Kerry Davis on overdue recognition, online abuse and the ‘fabulous’ Lauren James

Kerry Davis, the first black woman to play football for England, hopes “brilliant” forward Lauren James will never let racist abuse stop her from stepping into a well-earned spotlight.

Like other trailblazers, Davis has attracted renewed attention in the wake of England’s Euro 2022 triumph and a corresponding run of overdue recognition, from her induction two years ago into the National Football Museum’s Hall of Fame to receiving, in March, Football Black List’s Keith Alexander Award for outstanding contributions to the game and community.

James has emerged as one of Chelsea and England’s most dynamic talents, finishing joint runner-up in the Women’s Super League top-scorer charts this season and last summer scoring three times and adding as many assists in her maiden World Cup.

The 22-year-old is also a favourite target for online hate, including abuse in December that recently-departed Chelsea boss Emma Hayes revealed had left the WSL champions’ player of the season “not in a great place”.

“Going on social media is super brave,” Davis, who like James is of mixed ethnic heritage, told the PA news agency.

“For example, the Black List awards, somebody put a comment, ‘She’s not black’. First of all, I took it in and I absorbed it and I thought, ‘You can’t tell me how I identify’. I just thought, ‘You just get on with your nonsense’.

“I think Lauren James is a fabulous player and when you’re brilliant at something, that’s what people do to try to knock you down. She just needs to keep doing what she’s doing.

“Those people who criticise don’t know her. From what I’ve seen, she’s a good person and a fabulous player, but she’s also young. We learn every day, don’t we?”

On Thursday, Davis, 61, was honoured with the lifetime achievement award at the Women’s Football Awards in London.

Davis made her England debut in 1982 and went on to earn 82 caps, scoring 44 goals before her 1998 retirement.

She was the Lionesses’ top goal-scorer until Kelly Smith broke the record in 2012, surpassed nine years later by Ellen White.

The former forward started out at ERF Sandbach, where she played for six years before she was scouted by Crewe, and made her senior international debut against Northern Ireland in UEFA’s first competition for women’s football.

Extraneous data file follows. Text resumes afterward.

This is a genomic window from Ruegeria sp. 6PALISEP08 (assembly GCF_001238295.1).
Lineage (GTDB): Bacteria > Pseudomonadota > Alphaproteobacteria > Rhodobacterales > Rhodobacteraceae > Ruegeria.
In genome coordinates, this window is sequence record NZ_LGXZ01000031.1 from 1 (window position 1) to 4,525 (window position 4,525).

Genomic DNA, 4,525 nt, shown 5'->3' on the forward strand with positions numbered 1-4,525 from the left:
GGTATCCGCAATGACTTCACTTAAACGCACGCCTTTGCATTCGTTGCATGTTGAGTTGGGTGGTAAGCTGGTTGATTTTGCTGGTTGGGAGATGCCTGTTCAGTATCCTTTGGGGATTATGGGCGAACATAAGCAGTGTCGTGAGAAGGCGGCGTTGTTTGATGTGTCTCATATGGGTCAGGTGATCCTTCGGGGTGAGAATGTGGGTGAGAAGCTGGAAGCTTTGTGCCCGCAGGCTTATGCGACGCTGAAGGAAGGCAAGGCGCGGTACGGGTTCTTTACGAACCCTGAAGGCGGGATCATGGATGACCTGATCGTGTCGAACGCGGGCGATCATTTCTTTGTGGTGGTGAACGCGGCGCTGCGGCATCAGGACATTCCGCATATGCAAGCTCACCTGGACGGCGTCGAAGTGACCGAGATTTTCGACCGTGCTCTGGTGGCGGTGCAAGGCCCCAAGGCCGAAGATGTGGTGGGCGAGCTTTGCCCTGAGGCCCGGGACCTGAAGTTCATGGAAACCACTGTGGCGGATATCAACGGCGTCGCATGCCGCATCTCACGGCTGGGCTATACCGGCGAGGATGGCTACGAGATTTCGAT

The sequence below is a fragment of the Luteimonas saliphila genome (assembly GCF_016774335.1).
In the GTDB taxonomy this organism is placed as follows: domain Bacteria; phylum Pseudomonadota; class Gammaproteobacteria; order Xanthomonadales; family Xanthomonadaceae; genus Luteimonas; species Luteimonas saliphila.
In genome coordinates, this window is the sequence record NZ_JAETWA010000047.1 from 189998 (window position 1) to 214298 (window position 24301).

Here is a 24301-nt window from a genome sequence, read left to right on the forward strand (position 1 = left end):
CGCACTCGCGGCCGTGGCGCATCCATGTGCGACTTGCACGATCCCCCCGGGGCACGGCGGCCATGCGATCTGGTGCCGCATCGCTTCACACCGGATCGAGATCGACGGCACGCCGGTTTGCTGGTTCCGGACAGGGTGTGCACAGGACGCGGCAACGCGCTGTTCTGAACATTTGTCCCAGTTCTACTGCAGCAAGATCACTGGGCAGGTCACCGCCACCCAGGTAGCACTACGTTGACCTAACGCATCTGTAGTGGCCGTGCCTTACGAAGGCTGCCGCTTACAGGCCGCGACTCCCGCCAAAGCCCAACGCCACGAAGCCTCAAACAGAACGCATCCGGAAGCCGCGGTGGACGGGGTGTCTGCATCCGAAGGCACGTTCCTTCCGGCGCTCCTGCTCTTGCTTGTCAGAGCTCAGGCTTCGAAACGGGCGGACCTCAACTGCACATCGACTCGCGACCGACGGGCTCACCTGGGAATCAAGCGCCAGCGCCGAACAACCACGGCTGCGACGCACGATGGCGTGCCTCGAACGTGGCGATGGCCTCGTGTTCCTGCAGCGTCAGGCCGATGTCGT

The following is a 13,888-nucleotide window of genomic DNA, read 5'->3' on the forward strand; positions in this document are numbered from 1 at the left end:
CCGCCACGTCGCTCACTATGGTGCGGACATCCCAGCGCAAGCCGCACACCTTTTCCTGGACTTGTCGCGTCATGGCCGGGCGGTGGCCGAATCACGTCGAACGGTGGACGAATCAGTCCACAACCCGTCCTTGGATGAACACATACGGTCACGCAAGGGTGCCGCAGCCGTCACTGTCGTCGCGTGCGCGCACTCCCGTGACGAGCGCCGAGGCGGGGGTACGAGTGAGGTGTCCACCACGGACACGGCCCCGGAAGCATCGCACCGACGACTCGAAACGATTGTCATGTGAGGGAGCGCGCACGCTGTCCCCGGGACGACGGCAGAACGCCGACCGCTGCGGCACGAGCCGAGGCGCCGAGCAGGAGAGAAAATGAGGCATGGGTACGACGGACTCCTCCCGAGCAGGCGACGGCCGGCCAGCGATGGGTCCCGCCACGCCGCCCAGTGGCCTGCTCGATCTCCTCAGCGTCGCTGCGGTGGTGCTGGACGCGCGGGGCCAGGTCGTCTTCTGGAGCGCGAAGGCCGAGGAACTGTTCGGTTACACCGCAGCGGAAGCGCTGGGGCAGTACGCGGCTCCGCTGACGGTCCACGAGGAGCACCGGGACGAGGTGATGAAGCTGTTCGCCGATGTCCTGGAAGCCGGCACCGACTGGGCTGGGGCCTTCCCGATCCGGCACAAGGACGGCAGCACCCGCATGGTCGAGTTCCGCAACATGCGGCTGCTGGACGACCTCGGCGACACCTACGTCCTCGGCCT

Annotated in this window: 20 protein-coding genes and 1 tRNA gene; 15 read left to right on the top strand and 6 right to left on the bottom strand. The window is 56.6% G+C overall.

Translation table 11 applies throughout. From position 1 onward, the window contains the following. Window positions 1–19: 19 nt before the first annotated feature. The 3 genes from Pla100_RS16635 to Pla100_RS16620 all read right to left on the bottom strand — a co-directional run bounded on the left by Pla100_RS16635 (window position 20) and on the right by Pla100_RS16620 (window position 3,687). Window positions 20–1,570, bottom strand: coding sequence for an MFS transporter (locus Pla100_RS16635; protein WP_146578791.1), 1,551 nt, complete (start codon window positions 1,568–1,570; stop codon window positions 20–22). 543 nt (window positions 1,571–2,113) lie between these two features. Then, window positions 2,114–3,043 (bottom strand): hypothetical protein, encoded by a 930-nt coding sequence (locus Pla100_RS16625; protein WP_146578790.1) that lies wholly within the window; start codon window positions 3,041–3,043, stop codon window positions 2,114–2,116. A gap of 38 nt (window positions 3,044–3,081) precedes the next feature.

She went on to feature in England’s first World Cup, in 1995, and four European championships, including the 1984 final against eventual winners Sweden at Kenilworth road where, Davis remembers, “it rained all night and all day and the pitch was like a bog. We never thought the match would go ahead.”

Davis is as invested in preserving history as she is in making it.

She has joined up with the National Football Museum on a project diving into the legacy of the black community in football, working with a group that includes ex-England boss Hope Powell, Peckham Town manager Mary Phillip – the Lionesses’ first black captain – and Euro 2022 winner Nikita Parris.

Asked about what remains a patchy early record of the English women’s game, with even the whereabouts some of the first major trophies still unknown, Davis said: “A lot is being done now, but to me it should have been done a long time ago.

“I think it’s really important that players of the past should be acknowledged and I think most players of my generation are pretty disappointed that records have been lost.”

Gone now are the days when even the country’s best female players received just two standard-issue shirts – one short sleeved and one long – and had to raise funds for their kits and travel, a trailblazing era that once saw Davis face a talented Dutch footballer named Sarina Wiegman, now the England manager, in a European qualifier.

And, while she agrees the elite women’s game today is “unrecognisable” from her playing days, Davis – unlike some players of her generation – insists that even back then it was not impossible to envision what it would become.

She added: “It was my dream and my dreams have come true.”